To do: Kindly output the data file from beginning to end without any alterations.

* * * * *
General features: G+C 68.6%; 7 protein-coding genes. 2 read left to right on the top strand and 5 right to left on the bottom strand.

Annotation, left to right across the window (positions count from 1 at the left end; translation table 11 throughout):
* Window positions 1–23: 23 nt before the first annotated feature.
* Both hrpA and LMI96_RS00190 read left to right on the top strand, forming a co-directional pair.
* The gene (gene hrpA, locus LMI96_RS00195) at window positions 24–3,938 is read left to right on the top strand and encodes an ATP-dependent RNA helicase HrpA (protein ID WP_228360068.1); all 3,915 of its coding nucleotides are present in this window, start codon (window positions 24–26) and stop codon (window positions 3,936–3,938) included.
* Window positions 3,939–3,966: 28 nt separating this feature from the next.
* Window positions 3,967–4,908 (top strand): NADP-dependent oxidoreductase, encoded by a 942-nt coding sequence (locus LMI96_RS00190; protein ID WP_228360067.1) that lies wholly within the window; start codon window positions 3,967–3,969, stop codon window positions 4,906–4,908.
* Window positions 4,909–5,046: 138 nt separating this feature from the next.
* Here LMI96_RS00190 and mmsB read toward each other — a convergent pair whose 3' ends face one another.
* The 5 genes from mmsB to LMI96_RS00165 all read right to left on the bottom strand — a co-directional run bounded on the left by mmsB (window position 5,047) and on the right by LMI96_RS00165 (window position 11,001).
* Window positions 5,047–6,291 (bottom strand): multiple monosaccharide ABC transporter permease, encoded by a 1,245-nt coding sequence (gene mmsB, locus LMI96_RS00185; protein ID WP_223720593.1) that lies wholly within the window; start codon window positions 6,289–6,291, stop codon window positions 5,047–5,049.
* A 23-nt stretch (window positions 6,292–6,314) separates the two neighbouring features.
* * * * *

General features: G+C 68.6%; 7 protein-coding genes. 2 read left to right on the top strand and 5 right to left on the bottom strand.

Annotation, left to right across the window (positions count from 1 at the left end; translation table 11 throughout):
* Window positions 1–23: 23 nt before the first annotated feature.
* Both hrpA and LMI96_RS00190 read left to right on the top strand, forming a co-directional pair.
* The gene (gene hrpA, locus LMI96_RS00195) at window positions 24–3,938 is read left to right on the top strand and encodes an ATP-dependent RNA helicase HrpA (protein ID WP_228360068.1); all 3,915 of its coding nucleotides are present in this window, start codon (window positions 24–26) and stop codon (window positions 3,936–3,938) included.
* Window positions 3,939–3,966: 28 nt separating this feature from the next.
* Window positions 3,967–4,908 (top strand): NADP-dependent oxidoreductase, encoded by a 942-nt coding sequence (locus LMI96_RS00190; protein ID WP_228360067.1) that lies wholly within the window; start codon window positions 3,967–3,969, stop codon window positions 4,906–4,908.
* Window positions 4,909–5,046: 138 nt separating this feature from the next.
* Here LMI96_RS00190 and mmsB read toward each other — a convergent pair whose 3' ends face one another.
* The 5 genes from mmsB to LMI96_RS00165 all read right to left on the bottom strand — a co-directional run bounded on the left by mmsB (window position 5,047) and on the right by LMI96_RS00165 (window position 11,001).
* Window positions 5,047–6,291 (bottom strand): multiple monosaccharide ABC transporter permease, encoded by a 1,245-nt coding sequence (gene mmsB, locus LMI96_RS00185; protein ID WP_223720593.1) that lies wholly within the window; start codon window positions 6,289–6,291, stop codon window positions 5,047–5,049.
* A 23-nt stretch (window positions 6,292–6,314) separates the two neighbouring features.